Q Is it safe to paddle alone on the Tideway ?

Yes of course if you are experienced and understand the risks and how to manage them. The Tideway is generally not a safe environment for inexperienced or unskilled paddlers because of its strong tidal currents and many moored boats, pontoons and jetties. It’s also a busy stretch of river 

You will need to get your passage through London to the sea agreed by the Thames Harbourmasters and you can contact them via the PLA recreation team on   The PLA website also has useful information and you can find the Tideway Code there. This Code of practice is referred to and discussed in numerous parts of our Thames Skills and Knowledge courses.

Q Can Active360 help with Source To Sea paddles or similar long distance paddles ? 

We can help with advice, passage planning, seeking permission from authorities and other aspects. We can do this online via Zoom meetings which we charge for in advance. This is all subject to our time availability as we have many requests. 

Q Can I use a leg leash ?

These should never be used on tidal rivers (or in our opinion any rivers) or estuaries because of the risk of entanglement and drowning. Use a quick release (QR) leash (waist)belt or QR buoyancy aid attachment.  In a slow moving, weak current lead leashes are not really dangerous and may add to safety but river currents can speed up quickly with heavy rainfall upriver so only very experienced river paddlers are able to assess the risks constantly.  Leg leashes are of course safe on open sea and in lakes and generally they can be the best option for open water paddling without obstructions as there are very few circumstances in open water where you would need to release from your board in a hurry and of course, accidental release could increase risks.

Q Do I need special protective clothing for Tideway SUP ?

It’s always best to be dressed to take account of possible immersion . In summer light thermal are generally best and in winter a wetsuit or drysuit is often best. A light long John wetsuit (no sleeves) is often ideal except in summer temperatures over 15c 

Q Why do you recommend buoyancy aids for the Tideway ?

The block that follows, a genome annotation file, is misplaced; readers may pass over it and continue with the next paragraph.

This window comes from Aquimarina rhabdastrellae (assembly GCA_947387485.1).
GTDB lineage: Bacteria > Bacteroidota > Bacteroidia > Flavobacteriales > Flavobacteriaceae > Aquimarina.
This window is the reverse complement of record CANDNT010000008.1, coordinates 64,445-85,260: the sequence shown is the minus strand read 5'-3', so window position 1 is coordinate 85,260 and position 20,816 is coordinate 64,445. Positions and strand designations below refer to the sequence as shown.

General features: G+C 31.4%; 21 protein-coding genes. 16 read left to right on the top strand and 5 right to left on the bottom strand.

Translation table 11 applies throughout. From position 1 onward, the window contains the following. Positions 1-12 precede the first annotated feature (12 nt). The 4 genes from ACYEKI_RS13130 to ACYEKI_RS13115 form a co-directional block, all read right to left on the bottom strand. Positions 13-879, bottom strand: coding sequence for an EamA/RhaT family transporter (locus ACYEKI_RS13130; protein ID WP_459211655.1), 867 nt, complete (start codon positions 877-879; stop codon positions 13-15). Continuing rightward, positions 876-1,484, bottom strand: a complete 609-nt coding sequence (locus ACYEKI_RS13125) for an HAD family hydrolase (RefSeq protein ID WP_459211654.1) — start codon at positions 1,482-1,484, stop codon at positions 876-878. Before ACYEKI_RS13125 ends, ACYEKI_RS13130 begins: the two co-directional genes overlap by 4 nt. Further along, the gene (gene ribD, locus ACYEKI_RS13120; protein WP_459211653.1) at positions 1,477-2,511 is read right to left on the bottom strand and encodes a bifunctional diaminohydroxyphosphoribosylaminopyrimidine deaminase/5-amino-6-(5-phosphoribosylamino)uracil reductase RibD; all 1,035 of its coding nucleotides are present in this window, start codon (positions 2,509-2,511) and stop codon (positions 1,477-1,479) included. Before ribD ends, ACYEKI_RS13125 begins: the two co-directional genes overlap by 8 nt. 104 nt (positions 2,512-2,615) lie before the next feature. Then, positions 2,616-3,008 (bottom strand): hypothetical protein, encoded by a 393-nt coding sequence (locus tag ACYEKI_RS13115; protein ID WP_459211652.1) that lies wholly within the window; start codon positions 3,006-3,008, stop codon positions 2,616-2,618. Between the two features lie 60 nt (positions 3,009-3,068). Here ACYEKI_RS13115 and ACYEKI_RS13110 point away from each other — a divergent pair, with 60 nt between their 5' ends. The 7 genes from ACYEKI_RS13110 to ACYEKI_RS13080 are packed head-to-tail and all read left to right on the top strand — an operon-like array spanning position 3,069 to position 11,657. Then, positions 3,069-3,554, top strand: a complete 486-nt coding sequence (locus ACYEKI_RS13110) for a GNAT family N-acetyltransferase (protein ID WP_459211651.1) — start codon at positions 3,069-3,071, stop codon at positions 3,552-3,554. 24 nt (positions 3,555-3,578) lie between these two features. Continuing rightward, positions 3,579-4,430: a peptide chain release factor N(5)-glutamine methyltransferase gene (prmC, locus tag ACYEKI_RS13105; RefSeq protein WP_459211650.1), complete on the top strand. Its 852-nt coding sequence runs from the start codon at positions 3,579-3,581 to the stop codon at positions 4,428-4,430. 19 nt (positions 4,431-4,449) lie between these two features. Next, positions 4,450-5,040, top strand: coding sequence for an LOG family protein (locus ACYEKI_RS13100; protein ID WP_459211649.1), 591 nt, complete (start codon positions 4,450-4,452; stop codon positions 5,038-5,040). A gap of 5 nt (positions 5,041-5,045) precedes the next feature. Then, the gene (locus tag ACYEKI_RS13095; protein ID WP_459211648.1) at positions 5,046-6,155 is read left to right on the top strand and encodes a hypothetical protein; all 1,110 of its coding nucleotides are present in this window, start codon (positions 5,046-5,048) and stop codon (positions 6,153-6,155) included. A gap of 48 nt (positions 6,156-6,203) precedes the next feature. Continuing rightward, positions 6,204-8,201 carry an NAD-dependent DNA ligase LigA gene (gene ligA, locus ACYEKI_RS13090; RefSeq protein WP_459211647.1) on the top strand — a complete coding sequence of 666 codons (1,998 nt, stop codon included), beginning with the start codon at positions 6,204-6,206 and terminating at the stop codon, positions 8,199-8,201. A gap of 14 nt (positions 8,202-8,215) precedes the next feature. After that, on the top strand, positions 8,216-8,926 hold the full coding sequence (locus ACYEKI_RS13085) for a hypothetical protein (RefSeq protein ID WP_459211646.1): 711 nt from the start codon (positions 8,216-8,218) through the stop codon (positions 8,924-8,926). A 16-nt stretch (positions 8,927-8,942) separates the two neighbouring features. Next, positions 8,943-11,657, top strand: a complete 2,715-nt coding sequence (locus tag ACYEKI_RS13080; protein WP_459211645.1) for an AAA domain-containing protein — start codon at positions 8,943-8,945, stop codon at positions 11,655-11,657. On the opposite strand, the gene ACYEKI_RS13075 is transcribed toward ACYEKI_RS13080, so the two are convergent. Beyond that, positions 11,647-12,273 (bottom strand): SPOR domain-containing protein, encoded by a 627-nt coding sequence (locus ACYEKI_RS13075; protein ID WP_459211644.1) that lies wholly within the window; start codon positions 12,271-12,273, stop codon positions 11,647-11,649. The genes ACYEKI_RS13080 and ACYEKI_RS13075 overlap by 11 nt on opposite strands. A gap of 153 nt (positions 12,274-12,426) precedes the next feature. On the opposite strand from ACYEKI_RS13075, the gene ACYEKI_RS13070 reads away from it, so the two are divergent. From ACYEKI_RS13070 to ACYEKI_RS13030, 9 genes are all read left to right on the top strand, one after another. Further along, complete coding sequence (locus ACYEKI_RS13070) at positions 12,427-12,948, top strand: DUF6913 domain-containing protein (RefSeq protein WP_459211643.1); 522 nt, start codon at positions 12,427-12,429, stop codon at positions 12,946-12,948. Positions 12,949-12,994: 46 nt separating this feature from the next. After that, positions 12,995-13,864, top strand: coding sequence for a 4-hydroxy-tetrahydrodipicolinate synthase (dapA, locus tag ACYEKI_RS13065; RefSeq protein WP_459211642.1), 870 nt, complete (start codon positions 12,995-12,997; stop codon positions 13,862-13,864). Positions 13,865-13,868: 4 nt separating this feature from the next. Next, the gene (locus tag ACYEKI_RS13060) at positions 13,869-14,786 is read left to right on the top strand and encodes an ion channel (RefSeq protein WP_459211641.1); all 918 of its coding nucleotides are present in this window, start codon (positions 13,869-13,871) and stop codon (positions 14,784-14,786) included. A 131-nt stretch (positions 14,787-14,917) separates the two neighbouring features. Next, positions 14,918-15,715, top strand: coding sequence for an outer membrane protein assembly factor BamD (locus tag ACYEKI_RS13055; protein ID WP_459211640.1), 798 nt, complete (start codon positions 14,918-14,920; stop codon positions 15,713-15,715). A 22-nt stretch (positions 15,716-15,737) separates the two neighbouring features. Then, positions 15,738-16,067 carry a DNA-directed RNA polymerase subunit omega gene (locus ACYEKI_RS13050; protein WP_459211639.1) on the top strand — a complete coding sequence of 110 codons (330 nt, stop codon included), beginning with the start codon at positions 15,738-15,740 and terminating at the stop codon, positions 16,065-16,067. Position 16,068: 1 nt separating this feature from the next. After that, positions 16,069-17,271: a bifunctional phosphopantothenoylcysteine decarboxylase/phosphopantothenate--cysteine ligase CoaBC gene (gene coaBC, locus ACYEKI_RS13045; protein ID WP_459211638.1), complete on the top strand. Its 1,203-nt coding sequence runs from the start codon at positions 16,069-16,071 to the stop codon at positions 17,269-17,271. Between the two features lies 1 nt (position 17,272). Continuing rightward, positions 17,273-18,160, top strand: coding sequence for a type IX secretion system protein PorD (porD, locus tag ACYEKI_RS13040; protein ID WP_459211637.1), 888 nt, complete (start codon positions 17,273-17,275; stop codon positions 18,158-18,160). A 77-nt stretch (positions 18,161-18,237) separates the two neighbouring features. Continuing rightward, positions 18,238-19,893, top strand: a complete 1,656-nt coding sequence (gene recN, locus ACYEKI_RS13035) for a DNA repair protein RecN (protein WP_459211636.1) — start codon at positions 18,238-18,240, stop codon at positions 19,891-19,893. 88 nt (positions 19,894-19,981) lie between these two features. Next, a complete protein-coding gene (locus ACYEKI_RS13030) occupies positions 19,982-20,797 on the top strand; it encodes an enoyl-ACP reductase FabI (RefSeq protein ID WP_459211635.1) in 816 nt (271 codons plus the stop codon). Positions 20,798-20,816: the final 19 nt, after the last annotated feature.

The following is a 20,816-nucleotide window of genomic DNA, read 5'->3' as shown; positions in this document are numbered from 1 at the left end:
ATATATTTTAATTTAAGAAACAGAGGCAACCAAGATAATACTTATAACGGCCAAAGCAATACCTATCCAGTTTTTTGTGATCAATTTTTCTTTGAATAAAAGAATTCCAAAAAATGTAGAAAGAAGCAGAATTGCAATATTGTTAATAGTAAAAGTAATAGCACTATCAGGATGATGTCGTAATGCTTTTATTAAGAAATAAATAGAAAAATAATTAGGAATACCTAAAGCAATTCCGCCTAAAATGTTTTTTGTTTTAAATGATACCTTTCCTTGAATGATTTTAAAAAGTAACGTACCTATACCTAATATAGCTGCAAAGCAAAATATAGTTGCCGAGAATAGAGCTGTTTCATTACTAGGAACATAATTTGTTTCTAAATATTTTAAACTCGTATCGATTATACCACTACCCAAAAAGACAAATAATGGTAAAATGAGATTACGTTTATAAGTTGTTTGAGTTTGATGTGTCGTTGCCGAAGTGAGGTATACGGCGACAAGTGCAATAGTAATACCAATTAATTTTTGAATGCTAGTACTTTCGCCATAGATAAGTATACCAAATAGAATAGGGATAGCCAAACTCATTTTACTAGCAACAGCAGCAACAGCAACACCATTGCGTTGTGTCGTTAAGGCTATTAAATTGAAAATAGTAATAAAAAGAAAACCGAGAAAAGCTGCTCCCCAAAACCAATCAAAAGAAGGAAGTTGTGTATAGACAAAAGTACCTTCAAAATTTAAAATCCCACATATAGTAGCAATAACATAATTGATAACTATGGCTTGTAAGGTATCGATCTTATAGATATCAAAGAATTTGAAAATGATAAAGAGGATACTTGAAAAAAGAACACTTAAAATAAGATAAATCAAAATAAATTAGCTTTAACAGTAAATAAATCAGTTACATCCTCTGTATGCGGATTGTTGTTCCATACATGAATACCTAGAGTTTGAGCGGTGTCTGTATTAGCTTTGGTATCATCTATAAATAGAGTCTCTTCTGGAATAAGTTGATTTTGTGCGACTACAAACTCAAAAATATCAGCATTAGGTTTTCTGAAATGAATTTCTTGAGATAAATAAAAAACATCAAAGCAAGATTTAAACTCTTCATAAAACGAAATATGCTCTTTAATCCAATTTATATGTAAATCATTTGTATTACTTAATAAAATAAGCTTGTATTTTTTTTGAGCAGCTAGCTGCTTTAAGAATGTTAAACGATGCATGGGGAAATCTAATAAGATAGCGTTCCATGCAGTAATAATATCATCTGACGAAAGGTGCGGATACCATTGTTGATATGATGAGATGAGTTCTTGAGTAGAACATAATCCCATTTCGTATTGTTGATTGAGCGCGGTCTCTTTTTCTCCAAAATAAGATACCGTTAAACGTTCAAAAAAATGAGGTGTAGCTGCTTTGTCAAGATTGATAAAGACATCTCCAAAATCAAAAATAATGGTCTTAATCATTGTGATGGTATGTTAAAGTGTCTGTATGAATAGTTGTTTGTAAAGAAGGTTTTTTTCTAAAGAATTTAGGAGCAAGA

They protect you from cold water shock and hypothermia and if its necessary to separate from your board or if this happens accidentally you will still be buoyant even in strong currents so survival is likely.

Q  What is London VTS ?

VTS is a Vessel Tracking System designed to improve safety for all Thames Tideway users.  You can read about the service and how to use it on the PLA website 

SUP is relatively easy to pick up and learn the basics. People of almost all fitness levels and ages can try and enjoy SUP safely. Certain levels of flexibility and balance are needed – if you are able to stand up from a kneeling position on the floor you should be fine on a SUP.  We aim to get everyone standing on their first session. Although it is not a requirement, we will encourage you to try. Staying in kneeling position on a SUP for a prolong period of time can be tiring and puts a strain on your knees. We do not practice ‘sit down paddleboarding’ – SUP is not a kayak and paddling on a SUP in a sitting down position is very ineffective and slow. 

We advise checking the weather forecast before your session and dressing appropriately based on the weather conditions on the day – taking wind and rain factor into account. 

To Bring:

Shoes you will wear on a SUP (depending on the time of year – read below)

Spare clothes and a towel (in case you fall in and need to shower) 

Sun protection (sunscreen and sun hat)

Retainer for your glasses

Refillable water bottle (you can top up at the arches)

Dry bag if you are planning to take things with you on water including waterproof phone case for your phone.  We have some dry bags and phone cases for sale on site. 

Warmer weather

Quick drying sportswear/gymwear – short or long sleeve tops, leggings, shorts, quick drying trousers (avoid denim and heavy cotton – it can get heavy when wet and holds moisture making you chill down quickly).